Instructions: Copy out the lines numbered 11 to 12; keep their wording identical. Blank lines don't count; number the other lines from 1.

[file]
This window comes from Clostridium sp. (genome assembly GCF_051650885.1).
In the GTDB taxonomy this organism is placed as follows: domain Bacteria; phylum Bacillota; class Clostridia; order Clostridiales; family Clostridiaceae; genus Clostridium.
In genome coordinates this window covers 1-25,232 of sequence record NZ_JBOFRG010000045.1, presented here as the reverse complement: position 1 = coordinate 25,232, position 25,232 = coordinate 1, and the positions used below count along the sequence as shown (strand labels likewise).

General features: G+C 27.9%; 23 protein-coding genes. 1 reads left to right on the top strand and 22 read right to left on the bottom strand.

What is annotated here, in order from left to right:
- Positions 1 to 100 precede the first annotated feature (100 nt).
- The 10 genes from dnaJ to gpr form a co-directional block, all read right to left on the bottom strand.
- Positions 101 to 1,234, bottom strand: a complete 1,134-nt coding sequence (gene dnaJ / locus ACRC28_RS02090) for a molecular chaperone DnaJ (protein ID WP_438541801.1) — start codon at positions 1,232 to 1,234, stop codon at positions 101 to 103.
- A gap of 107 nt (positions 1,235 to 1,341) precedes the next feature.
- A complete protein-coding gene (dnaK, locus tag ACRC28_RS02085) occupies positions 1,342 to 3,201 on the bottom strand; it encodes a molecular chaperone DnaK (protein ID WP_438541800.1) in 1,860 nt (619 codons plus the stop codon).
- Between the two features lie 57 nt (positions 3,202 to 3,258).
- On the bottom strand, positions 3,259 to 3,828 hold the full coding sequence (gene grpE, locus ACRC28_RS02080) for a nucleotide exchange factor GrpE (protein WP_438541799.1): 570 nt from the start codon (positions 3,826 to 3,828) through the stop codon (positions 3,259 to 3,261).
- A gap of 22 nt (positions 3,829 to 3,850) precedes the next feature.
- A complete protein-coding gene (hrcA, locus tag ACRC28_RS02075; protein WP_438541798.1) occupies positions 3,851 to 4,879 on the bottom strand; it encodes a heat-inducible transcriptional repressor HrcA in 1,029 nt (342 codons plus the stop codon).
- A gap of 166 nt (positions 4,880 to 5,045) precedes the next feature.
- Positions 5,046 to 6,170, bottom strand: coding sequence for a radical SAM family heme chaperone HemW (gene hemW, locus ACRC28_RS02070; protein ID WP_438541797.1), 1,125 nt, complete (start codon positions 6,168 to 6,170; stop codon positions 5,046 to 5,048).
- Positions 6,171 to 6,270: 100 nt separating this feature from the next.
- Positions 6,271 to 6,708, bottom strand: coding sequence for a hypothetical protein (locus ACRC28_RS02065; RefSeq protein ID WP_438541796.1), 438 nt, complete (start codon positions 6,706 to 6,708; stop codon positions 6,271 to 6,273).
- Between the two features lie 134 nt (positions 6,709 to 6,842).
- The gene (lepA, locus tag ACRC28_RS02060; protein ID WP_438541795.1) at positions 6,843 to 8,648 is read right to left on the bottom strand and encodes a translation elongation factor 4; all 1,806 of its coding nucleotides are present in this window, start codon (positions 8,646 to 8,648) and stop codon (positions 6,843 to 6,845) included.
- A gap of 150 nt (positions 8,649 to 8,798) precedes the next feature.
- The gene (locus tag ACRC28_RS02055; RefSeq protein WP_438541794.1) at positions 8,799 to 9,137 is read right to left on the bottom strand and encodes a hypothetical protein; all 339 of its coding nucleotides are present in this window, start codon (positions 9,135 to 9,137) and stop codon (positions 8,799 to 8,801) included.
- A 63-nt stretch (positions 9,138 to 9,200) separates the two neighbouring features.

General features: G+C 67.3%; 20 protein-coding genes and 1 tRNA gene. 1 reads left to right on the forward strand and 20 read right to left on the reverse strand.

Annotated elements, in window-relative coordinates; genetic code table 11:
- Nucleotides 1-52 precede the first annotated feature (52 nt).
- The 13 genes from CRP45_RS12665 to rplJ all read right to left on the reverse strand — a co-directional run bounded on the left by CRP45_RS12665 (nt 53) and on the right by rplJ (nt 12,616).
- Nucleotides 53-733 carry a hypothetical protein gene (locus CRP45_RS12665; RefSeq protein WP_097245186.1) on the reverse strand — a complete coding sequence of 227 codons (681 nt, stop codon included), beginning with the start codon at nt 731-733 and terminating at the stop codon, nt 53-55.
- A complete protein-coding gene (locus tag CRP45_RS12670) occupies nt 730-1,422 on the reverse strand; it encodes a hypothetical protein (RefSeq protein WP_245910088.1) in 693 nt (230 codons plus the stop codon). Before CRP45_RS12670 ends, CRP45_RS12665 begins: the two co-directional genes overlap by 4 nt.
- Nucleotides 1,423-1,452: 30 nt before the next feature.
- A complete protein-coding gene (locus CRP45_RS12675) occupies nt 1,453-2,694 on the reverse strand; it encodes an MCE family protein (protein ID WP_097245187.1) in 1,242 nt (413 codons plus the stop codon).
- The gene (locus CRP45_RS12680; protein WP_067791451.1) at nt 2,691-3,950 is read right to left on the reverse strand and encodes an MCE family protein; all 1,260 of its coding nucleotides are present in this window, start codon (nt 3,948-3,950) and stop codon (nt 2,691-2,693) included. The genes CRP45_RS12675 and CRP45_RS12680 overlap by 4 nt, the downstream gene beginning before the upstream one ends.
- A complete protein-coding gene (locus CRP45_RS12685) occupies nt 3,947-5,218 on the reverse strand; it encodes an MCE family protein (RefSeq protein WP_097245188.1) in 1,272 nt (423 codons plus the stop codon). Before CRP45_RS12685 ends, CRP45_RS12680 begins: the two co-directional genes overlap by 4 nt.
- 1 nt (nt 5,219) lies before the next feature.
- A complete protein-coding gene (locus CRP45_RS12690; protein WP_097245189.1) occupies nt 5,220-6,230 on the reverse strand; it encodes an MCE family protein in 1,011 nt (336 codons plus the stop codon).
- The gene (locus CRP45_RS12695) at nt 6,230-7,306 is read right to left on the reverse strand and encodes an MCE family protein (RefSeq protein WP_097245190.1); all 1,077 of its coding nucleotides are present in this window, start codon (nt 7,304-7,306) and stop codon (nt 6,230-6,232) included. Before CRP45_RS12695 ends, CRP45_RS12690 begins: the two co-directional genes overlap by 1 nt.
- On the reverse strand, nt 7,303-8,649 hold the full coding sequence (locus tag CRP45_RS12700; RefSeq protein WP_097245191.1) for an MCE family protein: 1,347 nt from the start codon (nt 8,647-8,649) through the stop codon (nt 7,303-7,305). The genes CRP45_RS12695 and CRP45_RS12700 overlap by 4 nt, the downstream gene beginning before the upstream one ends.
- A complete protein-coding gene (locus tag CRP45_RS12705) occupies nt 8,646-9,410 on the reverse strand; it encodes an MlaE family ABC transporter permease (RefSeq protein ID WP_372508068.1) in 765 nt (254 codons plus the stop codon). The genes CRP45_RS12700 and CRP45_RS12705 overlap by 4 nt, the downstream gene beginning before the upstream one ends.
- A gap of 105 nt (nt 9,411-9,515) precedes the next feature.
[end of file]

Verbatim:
- Between the two features lie 57 nt (positions 3,202 to 3,258).
- On the bottom strand, positions 3,259 to 3,828 hold the full coding sequence (gene grpE, locus ACRC28_RS02080) for a nucleotide exchange factor GrpE (protein WP_438541799.1): 570 nt from the start codon (positions 3,826 to 3,828) through the stop codon (positions 3,259 to 3,261).